Ride the Sound Wave for Better Sleep and Memory


Tuck in for technology that may prevent memory loss through deep sleep. A new study published in Frontiers in Human Neuroscience out of Northwestern University has found that gentle sound stimulation played in sync with older adults’ brain waves during sleep enhanced deep sleep and memory.

“This is an innovative, simple and safe non-medication approach that may help improve brain health. This is a potential tool for enhancing memory in older populations and attenuating normal age-memory decline,” said Phyllis Zee, MD, PhD, Northwestern Medicine sleep specialist.

Sleep Tight

Northwestern scientists analyzed the memory and brain waves of 13 participants over the age of 60—an age group more likely to suffer memory-wise from lack of deep sleep—using an approach that read participant brain waves in real time to coordinate sound stimulation to precise moments of neuron communication.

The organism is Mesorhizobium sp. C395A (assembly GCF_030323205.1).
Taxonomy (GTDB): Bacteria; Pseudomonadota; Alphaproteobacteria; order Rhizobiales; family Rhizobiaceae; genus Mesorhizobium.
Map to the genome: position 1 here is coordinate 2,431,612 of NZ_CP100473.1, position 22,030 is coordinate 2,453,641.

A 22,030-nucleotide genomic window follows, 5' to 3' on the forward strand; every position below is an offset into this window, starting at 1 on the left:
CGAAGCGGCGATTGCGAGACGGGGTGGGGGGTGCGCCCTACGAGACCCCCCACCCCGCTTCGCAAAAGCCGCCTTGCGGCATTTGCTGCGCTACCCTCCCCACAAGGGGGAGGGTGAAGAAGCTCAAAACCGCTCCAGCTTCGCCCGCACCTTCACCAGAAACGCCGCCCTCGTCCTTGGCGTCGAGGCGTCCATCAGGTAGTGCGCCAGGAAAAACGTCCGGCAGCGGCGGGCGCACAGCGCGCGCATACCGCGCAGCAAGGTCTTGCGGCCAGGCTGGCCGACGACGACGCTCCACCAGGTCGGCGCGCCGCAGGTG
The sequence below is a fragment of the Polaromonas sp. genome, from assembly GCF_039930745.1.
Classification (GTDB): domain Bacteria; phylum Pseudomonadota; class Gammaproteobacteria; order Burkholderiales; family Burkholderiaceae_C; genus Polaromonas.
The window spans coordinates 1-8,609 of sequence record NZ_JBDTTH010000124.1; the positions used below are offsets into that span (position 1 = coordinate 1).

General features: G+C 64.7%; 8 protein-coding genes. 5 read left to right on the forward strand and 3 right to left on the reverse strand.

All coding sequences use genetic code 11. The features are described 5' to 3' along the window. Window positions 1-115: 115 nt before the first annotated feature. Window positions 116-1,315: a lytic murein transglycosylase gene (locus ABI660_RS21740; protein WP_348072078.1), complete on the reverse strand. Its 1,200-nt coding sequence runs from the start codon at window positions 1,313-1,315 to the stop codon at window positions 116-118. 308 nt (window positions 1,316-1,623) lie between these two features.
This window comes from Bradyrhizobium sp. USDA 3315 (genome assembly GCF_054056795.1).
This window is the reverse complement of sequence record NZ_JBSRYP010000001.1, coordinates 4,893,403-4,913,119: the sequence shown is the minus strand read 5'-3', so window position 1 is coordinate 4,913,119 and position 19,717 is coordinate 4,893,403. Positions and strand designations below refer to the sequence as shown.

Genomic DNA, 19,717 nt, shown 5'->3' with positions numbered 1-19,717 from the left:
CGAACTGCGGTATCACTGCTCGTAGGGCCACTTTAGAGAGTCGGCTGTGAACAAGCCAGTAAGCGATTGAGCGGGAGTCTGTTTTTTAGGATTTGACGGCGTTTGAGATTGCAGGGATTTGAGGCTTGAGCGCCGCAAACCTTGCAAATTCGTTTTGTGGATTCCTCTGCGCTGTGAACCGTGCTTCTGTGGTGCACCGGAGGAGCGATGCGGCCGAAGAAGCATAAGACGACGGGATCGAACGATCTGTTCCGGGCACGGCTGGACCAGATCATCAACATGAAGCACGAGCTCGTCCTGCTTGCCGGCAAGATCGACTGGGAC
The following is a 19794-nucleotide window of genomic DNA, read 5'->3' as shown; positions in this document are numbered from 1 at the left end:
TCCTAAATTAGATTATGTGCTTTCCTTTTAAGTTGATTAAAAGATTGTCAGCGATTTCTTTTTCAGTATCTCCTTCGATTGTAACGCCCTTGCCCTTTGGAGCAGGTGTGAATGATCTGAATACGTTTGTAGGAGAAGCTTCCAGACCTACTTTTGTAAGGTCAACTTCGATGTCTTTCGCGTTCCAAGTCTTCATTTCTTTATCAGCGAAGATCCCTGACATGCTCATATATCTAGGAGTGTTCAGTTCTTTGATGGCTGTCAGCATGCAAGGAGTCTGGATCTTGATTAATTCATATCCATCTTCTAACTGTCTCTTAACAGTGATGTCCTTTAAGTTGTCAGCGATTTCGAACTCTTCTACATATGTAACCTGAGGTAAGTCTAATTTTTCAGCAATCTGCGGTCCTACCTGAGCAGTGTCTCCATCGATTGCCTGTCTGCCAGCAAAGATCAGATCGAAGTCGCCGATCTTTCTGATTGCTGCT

Participants slept one night each with acoustic and sham stimulation (in which no noise is heard during sleep) with corresponding memory tests before and after sleep. Average improvement of recall ability was three times greater after the stimulation, compared to general improvement after the sham stimulation.

The positive results from the study may lead to larger-scale studies with repeated nights of sound stimulation in order to allow the method to be used at home.

Read more about the study at scienceblog.com.

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